The year 2022 has been an eventful one. As we close out on all activities of the year and look forward to a new one, it is important that we begin to envisage what the new year portends and be better prepared. The outgoing year has been marked with some remarkable incidences: President Muhammadu Buhari signed the Electoral Act 2022, the CBN issued a string of controversial announcements, the Nigerian government plans to wean off the subsidy regime starting next year, and 5G made it to Nigeria; however, rollouts have been slow.
These and many more are the highlights that shaped 2022, but in this article, we will be focusing on major events that have been projected to shape Nigeria in 2023.
The upcoming general election in February 2023 will be Nigeria’s seventh democratic election. It has been recognized as one of the most significant electoral events in the country’s history of elections as there are more candidates contesting for the presidential seat, with more Nigerians becoming politically aware and involved.
And in a historic move, Nigeria will be transmitting its election results electronically for the first time in the upcoming elections, as is contained in the Electoral Act 2022, that promises of a credible election. Political analysts have praised the signing of the Act, as it foretells a more transparent electoral system to allow for the smooth running of the country’s democratic processes. The outcome of the elections will, in no small measure, determine the extent of the economic growth of the country.
CBN’s Domestic Card
The Central Bank of Nigeria (CBN) had announced plans to develop a National domestic card scheme which it expects to take off in January 2023. Among its reasons for the card scheme launch, the CBN listed financial inclusion, consumers’ data sovereignty and Enabling banks to offer differentiated products and services.
The big question, however, is, does the CBN need to launch a domestic card to achieve these? Currently, in Nigeria, there are existing local and international card schemes that are meeting these needs already. These card schemes, notably Mastercard, Visa, and Verve cards, are enabling banks to offer enough differentiated products and services, among other card payment benefits.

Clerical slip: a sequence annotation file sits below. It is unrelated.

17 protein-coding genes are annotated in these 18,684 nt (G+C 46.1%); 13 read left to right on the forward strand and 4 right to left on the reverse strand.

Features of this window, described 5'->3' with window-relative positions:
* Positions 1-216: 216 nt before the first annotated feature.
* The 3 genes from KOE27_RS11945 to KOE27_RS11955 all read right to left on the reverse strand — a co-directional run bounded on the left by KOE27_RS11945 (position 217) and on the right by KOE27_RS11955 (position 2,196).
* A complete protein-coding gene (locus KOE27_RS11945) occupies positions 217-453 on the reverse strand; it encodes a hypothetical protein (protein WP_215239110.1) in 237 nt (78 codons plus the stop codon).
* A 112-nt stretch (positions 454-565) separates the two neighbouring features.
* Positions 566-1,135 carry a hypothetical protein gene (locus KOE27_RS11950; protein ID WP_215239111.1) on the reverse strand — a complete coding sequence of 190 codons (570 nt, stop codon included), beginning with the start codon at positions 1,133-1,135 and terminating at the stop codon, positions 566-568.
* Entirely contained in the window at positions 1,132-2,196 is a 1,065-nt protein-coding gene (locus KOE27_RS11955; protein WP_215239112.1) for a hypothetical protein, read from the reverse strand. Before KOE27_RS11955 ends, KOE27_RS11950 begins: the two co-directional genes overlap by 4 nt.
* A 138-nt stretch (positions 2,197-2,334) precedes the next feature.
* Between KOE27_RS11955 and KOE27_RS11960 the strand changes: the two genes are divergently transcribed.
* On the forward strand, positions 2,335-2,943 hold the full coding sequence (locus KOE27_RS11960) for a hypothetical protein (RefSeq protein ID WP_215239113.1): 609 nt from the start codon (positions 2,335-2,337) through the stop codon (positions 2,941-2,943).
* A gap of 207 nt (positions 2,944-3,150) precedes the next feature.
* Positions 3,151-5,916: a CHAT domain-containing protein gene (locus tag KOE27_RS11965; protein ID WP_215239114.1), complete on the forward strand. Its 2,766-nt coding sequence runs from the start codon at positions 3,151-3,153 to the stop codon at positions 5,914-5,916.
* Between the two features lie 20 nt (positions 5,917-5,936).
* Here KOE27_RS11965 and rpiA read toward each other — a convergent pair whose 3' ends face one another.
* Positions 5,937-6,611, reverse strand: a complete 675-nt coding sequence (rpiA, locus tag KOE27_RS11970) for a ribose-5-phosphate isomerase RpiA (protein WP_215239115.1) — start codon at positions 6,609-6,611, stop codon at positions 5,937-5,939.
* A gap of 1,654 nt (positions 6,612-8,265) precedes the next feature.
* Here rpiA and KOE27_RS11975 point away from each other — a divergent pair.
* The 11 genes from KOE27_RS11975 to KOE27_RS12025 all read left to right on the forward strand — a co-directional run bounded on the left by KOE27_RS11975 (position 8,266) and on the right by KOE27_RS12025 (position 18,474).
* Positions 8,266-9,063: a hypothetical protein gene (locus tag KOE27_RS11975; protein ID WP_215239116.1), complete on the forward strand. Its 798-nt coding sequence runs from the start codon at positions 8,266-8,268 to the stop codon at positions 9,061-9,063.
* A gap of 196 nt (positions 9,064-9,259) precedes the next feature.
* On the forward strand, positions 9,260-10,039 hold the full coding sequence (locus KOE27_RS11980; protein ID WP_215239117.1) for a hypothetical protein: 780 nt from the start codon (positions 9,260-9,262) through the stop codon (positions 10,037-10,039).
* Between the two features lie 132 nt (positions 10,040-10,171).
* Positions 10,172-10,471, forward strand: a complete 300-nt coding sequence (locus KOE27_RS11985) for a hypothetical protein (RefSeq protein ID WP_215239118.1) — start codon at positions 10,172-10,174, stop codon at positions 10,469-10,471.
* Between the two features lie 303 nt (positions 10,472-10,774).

The Verve card particularly is a Nigerian home-grown domestic card scheme and one of Africa’s most successful indigenous payment cards. It has grown its value proposition and market base to be accepted in over 180 countries and issued in countries across Africa, providing secure and ubiquitous payment options.
Not only are these card schemes delivering on the goals of the proposed domestic card scheme, telecommunication operators, Payment Service Banks (PSBs), Fintechs, Commercial banks, and Microfinance banks are playing in this space to create a more financially inclusive, data secure, and product differentiated payment ecosystem.
Another question the CBN will be forced to answer in the new year while launching its domestic card is the ethical question of fairness. Will the CBN be playing fair now that the regulator has also become a player? There has been widespread concern over the ethical disposition of this move. Experts believe the CBN will want to coerce the banks and even Nigerians (cardholders) to subscribe to the government-owned card.
CBN’s entry into the card business; experts project it will effectively crowd out competition and directly compete with homegrown cards as well as other international card companies. They further suggest that instead of playing in the field, the apex bank should remain in its role as a regulator while providing institutional support for existing players, ensuring that they meet the set standards for the benefit of the domestic economy. 2023 will decide.